Dry goods are the foundation of a functional kitchen stockpile. That’s why it is important to know how to store dry goods and keep them fresh for when you really need them.
- A good stockpile allows you to prepare for making anything you would like, even when you are crunched for time and haven’t done a grocery shop.
- Keeping a supply of dry goods like flour, sugar, oats, rice, and beans will help you feed your family on a budget with basic staples.
Dry goods do have a naturally long shelf life of several months without doing anything particular for storage. If you are stocking for more than a short period of time you will want to store your dry goods in a way that will protect them from damage and extend their shelf life.
Storing dry goods is easy and there are several things you can do to extend the life of your dry goods.
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- Use Airtight Containers
Airtight containers are vital for keeping your dry goods fresh for a long period of time.
This is even more important if you live in an area with high humidity in the summer.
You can up-cycle empty food containers too. But you must test them first.
When up-cycling a container you already have in the house, test the container by filling it with water and placing it upside down. If water does not leak out, you are good to go. If water does leak, avoid using that container for storing your dry goods.
- Reduce Moisture
You can use oxygen absorbers to collect moisture in the air left in each container as you store your dry foods for long term storage. This will extend the shelf life of your stored goods, protecting them from air and moisture.
These packets can be saved from other food items you have purchased and have used up or you can purchase them online.
- Freeze first
If you have bought in bulk or for future use and will be storing your dry goods for an extended period of time, you will want to freeze them first.
Freeze items like flour in the original packaging for several days to allow the bacteria inside the flour to die off. Then transfer to an airtight container. You may now continue to store it in the freezer or transfer it to a cold cellar.
This process will greatly improve the shelf life of your flour and other prone to bacteria dry goods. This is important for grains that have been milled in particular. Oats, rice, sugar, and beans will be fine without freezing beforehand.
- Divide, then store
Chances are you won’t use up all of your stored dry goods in one go when you need them. Opening a large container or an air tight bag to remove a small amount of product kind of defeats all of the steps you did above to keep your dry goods fresh.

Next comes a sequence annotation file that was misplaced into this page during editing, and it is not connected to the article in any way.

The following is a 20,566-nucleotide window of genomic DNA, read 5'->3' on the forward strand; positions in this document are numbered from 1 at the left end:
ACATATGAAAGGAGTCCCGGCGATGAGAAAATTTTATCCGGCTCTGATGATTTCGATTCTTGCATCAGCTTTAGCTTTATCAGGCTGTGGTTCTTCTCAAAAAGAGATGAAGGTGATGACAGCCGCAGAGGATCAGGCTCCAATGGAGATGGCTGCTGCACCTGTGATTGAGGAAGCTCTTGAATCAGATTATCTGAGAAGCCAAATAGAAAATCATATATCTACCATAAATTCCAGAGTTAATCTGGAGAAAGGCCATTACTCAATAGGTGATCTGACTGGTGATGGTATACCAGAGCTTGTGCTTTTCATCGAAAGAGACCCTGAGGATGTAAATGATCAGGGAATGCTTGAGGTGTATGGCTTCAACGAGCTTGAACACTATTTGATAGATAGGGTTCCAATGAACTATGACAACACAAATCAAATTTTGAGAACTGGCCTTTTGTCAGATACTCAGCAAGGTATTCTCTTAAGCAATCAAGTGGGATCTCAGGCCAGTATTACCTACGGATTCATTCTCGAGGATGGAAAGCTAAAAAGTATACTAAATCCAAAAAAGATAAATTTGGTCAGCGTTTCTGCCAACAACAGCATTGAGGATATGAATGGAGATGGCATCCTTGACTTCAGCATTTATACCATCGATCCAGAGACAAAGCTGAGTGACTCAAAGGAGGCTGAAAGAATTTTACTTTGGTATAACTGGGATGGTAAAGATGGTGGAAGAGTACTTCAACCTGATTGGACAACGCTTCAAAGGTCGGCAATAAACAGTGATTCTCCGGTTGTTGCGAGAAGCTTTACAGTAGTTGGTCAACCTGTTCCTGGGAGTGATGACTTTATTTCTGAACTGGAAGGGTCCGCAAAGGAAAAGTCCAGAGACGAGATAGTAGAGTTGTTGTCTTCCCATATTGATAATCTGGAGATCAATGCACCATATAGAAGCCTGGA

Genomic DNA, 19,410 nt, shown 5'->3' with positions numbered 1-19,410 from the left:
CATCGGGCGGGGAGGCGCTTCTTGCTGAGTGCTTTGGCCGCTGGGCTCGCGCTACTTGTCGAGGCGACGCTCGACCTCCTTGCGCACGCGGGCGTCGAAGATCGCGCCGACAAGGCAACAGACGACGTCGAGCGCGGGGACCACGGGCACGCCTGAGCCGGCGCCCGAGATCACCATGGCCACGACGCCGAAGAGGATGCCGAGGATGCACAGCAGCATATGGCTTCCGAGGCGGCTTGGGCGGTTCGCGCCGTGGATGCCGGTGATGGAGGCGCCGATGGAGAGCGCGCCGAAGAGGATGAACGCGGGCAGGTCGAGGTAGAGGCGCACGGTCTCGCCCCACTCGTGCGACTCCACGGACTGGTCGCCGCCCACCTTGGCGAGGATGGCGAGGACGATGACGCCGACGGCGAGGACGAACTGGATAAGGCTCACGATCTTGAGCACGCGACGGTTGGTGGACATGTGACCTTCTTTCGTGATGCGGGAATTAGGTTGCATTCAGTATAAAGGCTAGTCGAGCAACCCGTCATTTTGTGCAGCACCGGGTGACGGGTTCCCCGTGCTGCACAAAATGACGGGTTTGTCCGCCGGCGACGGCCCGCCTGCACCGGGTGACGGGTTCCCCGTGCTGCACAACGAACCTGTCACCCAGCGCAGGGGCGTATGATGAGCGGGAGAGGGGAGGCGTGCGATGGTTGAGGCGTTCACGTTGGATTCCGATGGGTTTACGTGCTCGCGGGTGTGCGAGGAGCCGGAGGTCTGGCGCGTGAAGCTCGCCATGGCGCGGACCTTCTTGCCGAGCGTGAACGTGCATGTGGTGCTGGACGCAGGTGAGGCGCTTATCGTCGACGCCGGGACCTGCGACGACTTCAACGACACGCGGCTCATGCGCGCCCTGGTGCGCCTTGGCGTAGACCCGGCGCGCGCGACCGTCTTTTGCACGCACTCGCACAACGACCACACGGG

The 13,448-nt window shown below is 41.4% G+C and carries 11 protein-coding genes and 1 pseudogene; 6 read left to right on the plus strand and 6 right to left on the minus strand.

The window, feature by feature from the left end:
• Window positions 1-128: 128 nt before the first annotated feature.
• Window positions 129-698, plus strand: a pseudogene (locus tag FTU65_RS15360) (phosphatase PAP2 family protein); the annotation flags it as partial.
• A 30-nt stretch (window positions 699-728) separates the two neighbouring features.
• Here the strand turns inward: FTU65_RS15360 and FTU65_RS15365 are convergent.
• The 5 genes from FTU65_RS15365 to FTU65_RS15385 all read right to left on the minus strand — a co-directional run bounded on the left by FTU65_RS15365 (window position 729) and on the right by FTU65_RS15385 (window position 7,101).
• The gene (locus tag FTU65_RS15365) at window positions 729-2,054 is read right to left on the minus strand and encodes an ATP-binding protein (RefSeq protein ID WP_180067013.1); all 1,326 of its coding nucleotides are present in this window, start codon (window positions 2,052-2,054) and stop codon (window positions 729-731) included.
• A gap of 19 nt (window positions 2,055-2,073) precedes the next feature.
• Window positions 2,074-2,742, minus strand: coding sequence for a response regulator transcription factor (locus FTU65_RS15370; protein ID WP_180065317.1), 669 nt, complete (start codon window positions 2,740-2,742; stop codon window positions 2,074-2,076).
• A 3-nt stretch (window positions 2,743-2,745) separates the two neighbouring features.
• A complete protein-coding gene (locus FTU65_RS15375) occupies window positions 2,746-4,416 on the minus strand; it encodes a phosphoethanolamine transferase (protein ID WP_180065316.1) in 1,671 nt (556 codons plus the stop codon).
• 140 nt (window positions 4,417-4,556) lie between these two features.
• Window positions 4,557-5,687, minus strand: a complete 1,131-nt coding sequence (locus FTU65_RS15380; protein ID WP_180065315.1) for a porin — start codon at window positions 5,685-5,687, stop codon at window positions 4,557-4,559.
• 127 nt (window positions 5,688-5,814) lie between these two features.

For long term storage, I suggest you divide large quantities into single use amounts and place the dry goods in individual sealed bags. Then put the bags inside of a simple 5-gallon bucket with an airtight lid. Add in a few oxygen absorbers and you will enjoy flour, rice, and other dry goods for years.
This method is perfect for families looking to store large amounts of dry goods for emergency use or to take advantage of a good sale.
- Vacuum Seal
Dry goods lend themselves well to vacuum sealing. This keeps them from being exposed to moisture in the air and can help them last for years.
Like with storing in other containers, items like flour should be frozen for a few days to ensure no bacteria or insect larva can thrive and cause your food to spoil. Vacuum sealing in jars and bags removes the air preventing moisture damage, mold, and rot from damaging your food.
- Store in cool, dark place
When storing your dry goods long term look for a cool, dark, dry place for the best results. Heat like moisture will speed up the breakdown of your dry goods shortening their lifespan. You should keep all dried food storage out of direct sunlight to help protect the colour and flavour of your dried goods.
If you don’t have a cold cellar, use a pantry or a less used cupboard away from any heat sources. i.e. not above or next to your stove or refrigerator.
- First in, first out
To ensure your dry goods keep as fresh as possible, always use the oldest stored product first. You can make certain you choose right by storing your product with first in at the front. Label new items with the date and place behind any existing product already stored.
Stockpiling your dry, pantry goods are a great way to save money and time but only if you store your dry goods properly. Do so and you will have a pantry filled with fresh, ready to use product for years to come.